Rounding out what becomes a madcap quartet is Eddy Herring as Cass Henderson, a young man whose company has been taken over and bought out by Cleves. He’s ready for a faceoff, but, instead, is mistaken for Ellen’s husband by Mrs. Cleves. The two are forced to go along with the mistake, Ellen desperately trying to avoid having Mrs. Cleves figure out who she is. Henderson’s character ends up in a gave of mix-up and mistakes and he finally realizes a bit late his attraction to Ellen, feeling she deserves so much more in a relationship than she is settling for. Henderson’s character is the mirror opposite of Cleves and he manages this superbly. He, too, begins at an easy pace, but grabs the tilt-a-whirl when called upon to step up and win fair lady, though towards the end, be becomes just a bit more frantic than is probably necessary. But that is a difficult emotion for actors to control, and his performances might have very just that tiny amount the night I saw it. But that is a tiny, tiny criticism, because overall, Herring’s performance was believable and energetic.
I want to add a word here about the Word Association Game the four actors “played”, especially when clapping to an established rhythm which picked up its pace as they went along. That was terribly important as a plot point and VERY difficult to pull off. Cudos to this ensemble, because it was flawless to your audience. Everyone’s attention was riveted on the four actors and we were almost holding out breath, I think, up to the final moment. Well done everyone!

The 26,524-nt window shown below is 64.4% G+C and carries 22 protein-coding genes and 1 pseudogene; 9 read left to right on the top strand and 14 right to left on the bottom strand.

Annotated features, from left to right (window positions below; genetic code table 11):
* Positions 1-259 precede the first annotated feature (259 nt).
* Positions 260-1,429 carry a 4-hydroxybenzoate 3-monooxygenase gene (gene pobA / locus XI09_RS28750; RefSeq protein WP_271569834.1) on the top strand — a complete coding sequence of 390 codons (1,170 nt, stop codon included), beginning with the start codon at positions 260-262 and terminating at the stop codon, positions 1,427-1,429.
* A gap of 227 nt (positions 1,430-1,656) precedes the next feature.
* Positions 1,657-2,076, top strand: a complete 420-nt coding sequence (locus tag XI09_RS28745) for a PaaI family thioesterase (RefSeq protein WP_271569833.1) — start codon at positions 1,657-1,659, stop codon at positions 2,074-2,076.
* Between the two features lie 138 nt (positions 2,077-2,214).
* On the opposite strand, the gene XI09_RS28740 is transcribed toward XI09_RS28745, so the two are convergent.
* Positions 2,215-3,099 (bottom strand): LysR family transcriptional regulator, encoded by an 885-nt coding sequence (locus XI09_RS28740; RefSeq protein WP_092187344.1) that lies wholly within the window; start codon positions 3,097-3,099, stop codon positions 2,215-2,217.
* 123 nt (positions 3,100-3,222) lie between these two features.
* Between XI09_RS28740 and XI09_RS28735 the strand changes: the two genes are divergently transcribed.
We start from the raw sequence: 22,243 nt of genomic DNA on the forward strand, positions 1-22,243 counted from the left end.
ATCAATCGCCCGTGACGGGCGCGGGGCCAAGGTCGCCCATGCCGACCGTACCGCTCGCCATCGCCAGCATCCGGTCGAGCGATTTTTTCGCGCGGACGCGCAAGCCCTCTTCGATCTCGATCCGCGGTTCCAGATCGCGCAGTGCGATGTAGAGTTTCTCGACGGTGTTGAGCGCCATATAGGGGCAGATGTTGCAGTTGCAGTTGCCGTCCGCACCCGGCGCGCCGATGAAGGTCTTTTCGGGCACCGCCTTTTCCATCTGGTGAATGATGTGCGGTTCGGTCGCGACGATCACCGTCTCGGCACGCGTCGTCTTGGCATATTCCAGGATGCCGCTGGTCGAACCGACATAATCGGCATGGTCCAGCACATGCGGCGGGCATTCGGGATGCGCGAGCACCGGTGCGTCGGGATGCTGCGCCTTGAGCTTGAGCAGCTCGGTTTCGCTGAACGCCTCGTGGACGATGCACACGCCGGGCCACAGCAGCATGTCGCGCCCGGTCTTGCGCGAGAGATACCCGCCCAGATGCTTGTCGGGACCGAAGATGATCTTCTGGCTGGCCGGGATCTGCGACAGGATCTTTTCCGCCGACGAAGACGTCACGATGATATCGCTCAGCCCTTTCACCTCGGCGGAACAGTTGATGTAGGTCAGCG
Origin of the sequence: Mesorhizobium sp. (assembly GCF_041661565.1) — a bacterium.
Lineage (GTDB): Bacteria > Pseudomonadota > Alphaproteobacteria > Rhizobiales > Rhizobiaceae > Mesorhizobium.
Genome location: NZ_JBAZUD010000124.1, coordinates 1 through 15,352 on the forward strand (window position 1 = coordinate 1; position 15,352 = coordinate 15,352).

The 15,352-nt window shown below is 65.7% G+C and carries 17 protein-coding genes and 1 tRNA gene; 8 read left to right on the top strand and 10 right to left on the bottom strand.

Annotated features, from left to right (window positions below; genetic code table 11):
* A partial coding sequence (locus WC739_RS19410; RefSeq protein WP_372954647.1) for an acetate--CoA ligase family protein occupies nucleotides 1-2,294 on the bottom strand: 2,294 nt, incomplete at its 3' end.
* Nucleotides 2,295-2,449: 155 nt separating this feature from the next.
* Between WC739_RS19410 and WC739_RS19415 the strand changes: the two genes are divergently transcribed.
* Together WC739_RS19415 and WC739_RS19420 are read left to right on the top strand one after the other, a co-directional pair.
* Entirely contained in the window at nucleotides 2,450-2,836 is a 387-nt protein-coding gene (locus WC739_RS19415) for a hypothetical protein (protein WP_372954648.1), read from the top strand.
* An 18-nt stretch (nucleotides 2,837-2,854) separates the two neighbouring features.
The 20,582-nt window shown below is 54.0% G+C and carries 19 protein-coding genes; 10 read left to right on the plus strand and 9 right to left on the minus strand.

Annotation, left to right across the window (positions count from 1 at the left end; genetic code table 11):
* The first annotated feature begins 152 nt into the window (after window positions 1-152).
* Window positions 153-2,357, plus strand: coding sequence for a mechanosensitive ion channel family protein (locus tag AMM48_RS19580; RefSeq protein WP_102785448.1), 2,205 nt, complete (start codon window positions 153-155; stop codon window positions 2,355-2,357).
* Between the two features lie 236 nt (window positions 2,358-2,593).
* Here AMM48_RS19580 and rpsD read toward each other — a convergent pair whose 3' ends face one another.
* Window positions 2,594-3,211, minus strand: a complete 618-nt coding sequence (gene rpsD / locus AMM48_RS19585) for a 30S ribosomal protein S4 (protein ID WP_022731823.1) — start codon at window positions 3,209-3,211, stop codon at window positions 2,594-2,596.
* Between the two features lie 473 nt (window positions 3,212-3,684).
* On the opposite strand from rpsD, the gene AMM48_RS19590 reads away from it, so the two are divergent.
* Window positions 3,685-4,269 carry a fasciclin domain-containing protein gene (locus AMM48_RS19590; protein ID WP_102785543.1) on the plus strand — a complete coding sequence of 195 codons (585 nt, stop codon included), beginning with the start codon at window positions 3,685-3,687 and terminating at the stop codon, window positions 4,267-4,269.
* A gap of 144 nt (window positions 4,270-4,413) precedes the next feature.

The stage design was fine and served the action well but I would like to have seen more set décor that reflected the kookiness of Ellen’s character. And either I missed something, but I just couldn’t handle the pink walls. Reminded me of Shelby’s wedding colors in STEEL MAGNOLIAS --“blush and bashful”.
The costumes were priceless and very authentic-looking 60’s style! Loved the peignoirs Ellen wore, and Mrs. Cleves suits and her after-dinner dress were perfect.
Kelton Neals, the stage manager for the production, deserves recognition for being the only person who changed props and cleaned up after each scene in the dark. That was not easy but he carried it off without a hitch.
I’m only sorry that this very entertaining production closed the afternoon after we saw it. It was worth seeing a second time and not many shows can claim that honor! Congratulations and “Thank You” to cast and director for presenting an evening of real community theatre.
221 West Parker Road, Ste. 580
Plano, Texas 75023
Onstage January 10-26, 2019